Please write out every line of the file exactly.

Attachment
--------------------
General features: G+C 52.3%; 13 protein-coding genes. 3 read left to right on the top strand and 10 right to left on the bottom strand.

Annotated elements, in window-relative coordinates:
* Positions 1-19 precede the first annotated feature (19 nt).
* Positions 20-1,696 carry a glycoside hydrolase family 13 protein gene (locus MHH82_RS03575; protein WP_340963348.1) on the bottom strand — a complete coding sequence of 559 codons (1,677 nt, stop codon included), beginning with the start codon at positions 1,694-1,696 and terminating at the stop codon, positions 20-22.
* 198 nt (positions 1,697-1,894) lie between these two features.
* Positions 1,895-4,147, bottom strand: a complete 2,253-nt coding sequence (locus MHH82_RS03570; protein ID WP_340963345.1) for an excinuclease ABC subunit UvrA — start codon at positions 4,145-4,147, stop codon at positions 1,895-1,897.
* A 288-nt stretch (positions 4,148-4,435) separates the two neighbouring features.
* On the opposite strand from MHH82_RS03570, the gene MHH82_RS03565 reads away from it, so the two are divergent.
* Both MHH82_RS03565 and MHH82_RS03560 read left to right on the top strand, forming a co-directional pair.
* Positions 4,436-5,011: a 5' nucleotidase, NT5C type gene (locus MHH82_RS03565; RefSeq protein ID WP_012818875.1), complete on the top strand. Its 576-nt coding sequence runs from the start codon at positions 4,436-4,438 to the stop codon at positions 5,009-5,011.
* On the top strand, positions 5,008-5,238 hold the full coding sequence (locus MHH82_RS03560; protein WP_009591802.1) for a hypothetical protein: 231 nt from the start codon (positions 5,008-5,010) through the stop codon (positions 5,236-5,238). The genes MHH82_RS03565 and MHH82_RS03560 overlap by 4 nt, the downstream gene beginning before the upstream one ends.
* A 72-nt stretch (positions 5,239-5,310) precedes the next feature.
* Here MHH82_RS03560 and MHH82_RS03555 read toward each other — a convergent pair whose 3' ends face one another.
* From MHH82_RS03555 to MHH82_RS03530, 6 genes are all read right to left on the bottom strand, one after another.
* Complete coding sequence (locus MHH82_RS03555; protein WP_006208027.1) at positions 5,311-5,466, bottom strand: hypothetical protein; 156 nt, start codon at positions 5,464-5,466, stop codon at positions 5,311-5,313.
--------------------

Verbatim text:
General features: G+C 52.3%; 13 protein-coding genes. 3 read left to right on the top strand and 10 right to left on the bottom strand.

Annotated elements, in window-relative coordinates:
* Positions 1-19 precede the first annotated feature (19 nt).
* Positions 20-1,696 carry a glycoside hydrolase family 13 protein gene (locus MHH82_RS03575; protein WP_340963348.1) on the bottom strand — a complete coding sequence of 559 codons (1,677 nt, stop codon included), beginning with the start codon at positions 1,694-1,696 and terminating at the stop codon, positions 20-22.
* 198 nt (positions 1,697-1,894) lie between these two features.
* Positions 1,895-4,147, bottom strand: a complete 2,253-nt coding sequence (locus MHH82_RS03570; protein ID WP_340963345.1) for an excinuclease ABC subunit UvrA — start codon at positions 4,145-4,147, stop codon at positions 1,895-1,897.
* A 288-nt stretch (positions 4,148-4,435) separates the two neighbouring features.
* On the opposite strand from MHH82_RS03570, the gene MHH82_RS03565 reads away from it, so the two are divergent.
* Both MHH82_RS03565 and MHH82_RS03560 read left to right on the top strand, forming a co-directional pair.
* Positions 4,436-5,011: a 5' nucleotidase, NT5C type gene (locus MHH82_RS03565; RefSeq protein ID WP_012818875.1), complete on the top strand. Its 576-nt coding sequence runs from the start codon at positions 4,436-4,438 to the stop codon at positions 5,009-5,011.
* On the top strand, positions 5,008-5,238 hold the full coding sequence (locus MHH82_RS03560; protein WP_009591802.1) for a hypothetical protein: 231 nt from the start codon (positions 5,008-5,010) through the stop codon (positions 5,236-5,238). The genes MHH82_RS03565 and MHH82_RS03560 overlap by 4 nt, the downstream gene beginning before the upstream one ends.
* A 72-nt stretch (positions 5,239-5,310) precedes the next feature.
* Here MHH82_RS03560 and MHH82_RS03555 read toward each other — a convergent pair whose 3' ends face one another.
* From MHH82_RS03555 to MHH82_RS03530, 6 genes are all read right to left on the bottom strand, one after another.
* Complete coding sequence (locus MHH82_RS03555; protein WP_006208027.1) at positions 5,311-5,466, bottom strand: hypothetical protein; 156 nt, start codon at positions 5,464-5,466, stop codon at positions 5,311-5,313.